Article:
107. 107. Decision/skills dimensions Decisions simple, linear, true/false or limited-quantitative complicated, linear but allow for delays, feedback complex, ambiguous, non-linear, 'wild-problems' uniqueness, extreme-uncertainty, 'chaotic' Decision/skill-types Why Rules Algor’m Guideln Princpl Rule-based (trainee) Algorithmic (apprentice) Guidelines (journeyman) Principle-based (master) Most contexts will need to include combinations of these
  108. 108. Decision/skills dimensions Decision/skills dimensions much the same as SCAN domains
  109. 109. Service-content We can describe the content and structure of all services, using this as a graphical checklist. (Also illustrates that Zachman needs an entire extra dimension)
  110. 110. Products as exchanges between services
  111. 111. Exchanges Service Product Service Products are exchanged between services
  112. 112. A product is an outcome of service and the promise of future service.
  113. 113. Exchanges as assets Assets Asset-types What Phys Virtual Reln Aspn physical object, machine, geographic location etc information, software-application, IP-address etc link between people and/or to other tangible 'things' person-to-virtual or virtual-to virtual link (brand etc) Physical Virtual Relational Aspirational Products / exchanges are always (sets of) assets, composed of combinations of the asset-dimensions.
  114. 114. Views across service-boundary • Outside-out: Big-picture ‘world’, beyond even the market • Outside-in: View from ‘outside’ into organisation • Journey: Touchpoints between ‘outsider’ and organisation • Inside-out: View from the organisation’s perspective • Inside-in: View of the organisation to inside itself
  115. 115. Cycles of interaction between services
  116. 116. The service-cycle Shared-purpose defines the service-context boundary of ‘market’ in conventional business-models Reputation / trust Respect / relations Attention / conversation Transaction / exchange (profit / value-return) Completion Reaffirmed trust Overall flow of service and exchange follows a consistent cycle
  117. 117. Enterprise and service-cycle shared-enterprise includes community, government, non-clients, anti-clients, others market includes prospects, competitors, regulators, others transaction supplier organisation customer Reputation / trust Respect / relations Attention / conversation Transaction / exchange (profit / value-return) (completion) (reaffirmed trust) Much the same themes apply to shared-enterprise and market
  118. 118. Enterprise and service-cycles shared-enterprise gain / maintain enterprise reputation market gain / maintain market respect procurement product-development + marketing receive materials to inventory make shoes sales and service store and ready shoes for shipment gain supplier respect gain customer respect supplier customer accounts payable manage budget, operations accounts receivable identify and support suppliers obtain materials pay for materials identify and support customers deliver shoes be paid for shoes verify supplier satisfaction verify customer satisfaction verify market satisfaction verify enterprise satisfaction The service-cycle applies across all of these connections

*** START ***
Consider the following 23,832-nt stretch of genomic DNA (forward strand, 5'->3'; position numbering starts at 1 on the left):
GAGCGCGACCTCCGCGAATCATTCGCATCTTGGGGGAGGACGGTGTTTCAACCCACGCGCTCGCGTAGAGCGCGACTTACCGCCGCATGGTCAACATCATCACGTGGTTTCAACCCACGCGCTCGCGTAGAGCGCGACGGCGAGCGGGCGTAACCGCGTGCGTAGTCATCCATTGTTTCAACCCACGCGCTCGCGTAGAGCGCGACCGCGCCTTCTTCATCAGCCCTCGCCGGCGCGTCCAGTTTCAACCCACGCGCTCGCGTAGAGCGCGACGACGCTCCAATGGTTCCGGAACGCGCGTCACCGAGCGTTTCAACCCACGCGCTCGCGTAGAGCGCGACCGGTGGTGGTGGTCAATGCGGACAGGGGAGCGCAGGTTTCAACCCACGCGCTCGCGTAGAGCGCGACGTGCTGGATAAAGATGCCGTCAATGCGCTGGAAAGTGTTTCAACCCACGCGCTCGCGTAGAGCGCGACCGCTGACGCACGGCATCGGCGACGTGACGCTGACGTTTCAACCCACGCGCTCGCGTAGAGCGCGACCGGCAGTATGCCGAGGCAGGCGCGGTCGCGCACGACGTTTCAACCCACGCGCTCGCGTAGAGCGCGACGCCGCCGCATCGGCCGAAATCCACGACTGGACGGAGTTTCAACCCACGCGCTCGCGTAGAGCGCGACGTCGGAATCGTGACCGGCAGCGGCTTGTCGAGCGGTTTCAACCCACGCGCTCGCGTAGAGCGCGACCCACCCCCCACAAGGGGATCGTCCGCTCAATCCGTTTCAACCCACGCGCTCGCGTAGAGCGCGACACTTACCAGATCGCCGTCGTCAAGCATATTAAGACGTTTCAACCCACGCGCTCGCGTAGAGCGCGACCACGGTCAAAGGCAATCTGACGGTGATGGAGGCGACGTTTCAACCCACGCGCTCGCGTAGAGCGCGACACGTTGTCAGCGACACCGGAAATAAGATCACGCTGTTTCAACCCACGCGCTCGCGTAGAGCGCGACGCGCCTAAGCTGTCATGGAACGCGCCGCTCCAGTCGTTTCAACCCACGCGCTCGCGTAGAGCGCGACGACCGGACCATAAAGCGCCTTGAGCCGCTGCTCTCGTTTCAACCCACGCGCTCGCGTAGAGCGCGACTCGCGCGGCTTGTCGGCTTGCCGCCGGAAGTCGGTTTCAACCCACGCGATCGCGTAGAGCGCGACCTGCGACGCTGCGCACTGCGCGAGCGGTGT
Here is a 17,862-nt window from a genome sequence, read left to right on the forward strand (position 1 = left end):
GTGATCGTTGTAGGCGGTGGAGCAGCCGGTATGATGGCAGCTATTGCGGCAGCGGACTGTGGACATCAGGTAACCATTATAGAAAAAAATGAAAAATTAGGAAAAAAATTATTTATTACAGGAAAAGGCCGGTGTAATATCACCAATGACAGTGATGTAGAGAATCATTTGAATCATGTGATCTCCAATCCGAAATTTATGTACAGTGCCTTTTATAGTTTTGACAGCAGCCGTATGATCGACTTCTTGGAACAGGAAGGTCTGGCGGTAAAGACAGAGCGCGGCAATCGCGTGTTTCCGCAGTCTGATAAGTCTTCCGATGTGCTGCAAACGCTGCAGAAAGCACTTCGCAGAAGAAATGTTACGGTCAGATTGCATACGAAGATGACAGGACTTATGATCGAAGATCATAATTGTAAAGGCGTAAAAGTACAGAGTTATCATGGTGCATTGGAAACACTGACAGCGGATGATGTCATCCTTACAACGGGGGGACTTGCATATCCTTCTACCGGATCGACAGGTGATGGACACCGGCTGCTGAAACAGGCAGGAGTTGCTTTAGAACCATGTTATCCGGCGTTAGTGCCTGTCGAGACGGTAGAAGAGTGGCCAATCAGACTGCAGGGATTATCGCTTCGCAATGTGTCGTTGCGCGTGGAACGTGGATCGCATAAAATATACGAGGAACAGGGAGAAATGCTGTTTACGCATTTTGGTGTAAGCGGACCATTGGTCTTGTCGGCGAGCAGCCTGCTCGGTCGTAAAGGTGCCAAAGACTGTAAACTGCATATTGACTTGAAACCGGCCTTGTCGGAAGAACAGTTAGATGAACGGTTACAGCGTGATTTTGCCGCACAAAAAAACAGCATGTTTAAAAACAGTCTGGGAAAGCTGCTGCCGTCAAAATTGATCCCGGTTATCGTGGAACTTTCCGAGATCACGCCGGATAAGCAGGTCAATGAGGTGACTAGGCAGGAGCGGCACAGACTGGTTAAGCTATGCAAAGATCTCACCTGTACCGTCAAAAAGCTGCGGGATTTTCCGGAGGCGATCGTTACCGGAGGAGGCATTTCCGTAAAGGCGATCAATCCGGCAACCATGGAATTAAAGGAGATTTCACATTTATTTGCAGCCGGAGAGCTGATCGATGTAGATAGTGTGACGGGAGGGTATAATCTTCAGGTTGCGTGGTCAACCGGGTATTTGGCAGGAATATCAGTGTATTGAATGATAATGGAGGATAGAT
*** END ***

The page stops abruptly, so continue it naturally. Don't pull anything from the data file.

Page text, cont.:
119. 119. Asset-dimensions and service-cycle shared-purpose (aspirational) relationship (relational) conversation (virtual) transaction (physical) (delivery of service) (completion of actions) (completion for provider) (reaffirmed trust) (completion for customer) (completion for enterprise) Different stages of the cycle emphasise different asset-types (overall cycle needs to complete for trust to be maintained)
  120. 120. Project-cycle and service-cycle Purpose (forming) strategy etc People (storming) HR etc Performance (adjourning) reporting etc Preparation (norming) scheduling etc Process (performing) production etc Every instance of service is also a project in its own right
  121. 121. Five Elements and enterprise An adaptation of Five Elements describes service-lifecycles
  122. 122. Five Elements and service-cycle Values Policies Purpose Commitment Performance People Preparation Process Events Trust / Completions (start here) Success (Initiating-Events) (Completion-Events) Identify the elements that help to pull from one phase to next
  123. 123. Service-cycle and Enterprise Canvas enterprise vision Trust value-proposition value-creation supplier / customer relations supplier / customer channels value-governance value-outlay / return Purpose People Perform ance Process Purpose People Preparation Process Trust Performance Values Policies Completions Values Policies Events Events Completions Success Success Prepara tion ‘Inside’ child-services of Enterprise Canvas shown to left; ‘outward-facing’ child-services shown to right.
  124. 124. Exchanges everywhere… Similar exchanges apply across every interchange and flow
  125. 125. Wrapping-up…
  126. 126. Restate that assertion: Everything in the enterprise is or represents a service. (If so, we can describe everything in the shared-enterprise with Enterprise Canvas.)
  127. 127. Remember the RAZR: don’t focus too much on the product (Enterprise Canvas), focus more on the process from which the product arose.
  128. 128. How would you merge EA and ST together, into something that will work and ‘make sense’ for everyday EA / ST practice?
  129. 129. Further information: Contact: Tom Graves Company: Tetradian Consulting Twitter: @tetradian ( http://twitter.com/tetradian ) Weblog: http://weblog.tetradian.com Slidedecks: http://www.slideshare.net/tetradian Publications: http://tetradianbooks.com and http://leanpub.com/u/tetradian Books: • The service-oriented enterprise: enterprise architecture and viable services (2009) • Mapping the enterprise: modelling the enterprise as services with the Enterprise Canvas (2010) • Everyday enterprise-architecture: sensemaking, strategy, structures and solutions (2010) • Doing enterprise-architecture: process and practice in the real enterprise (2009)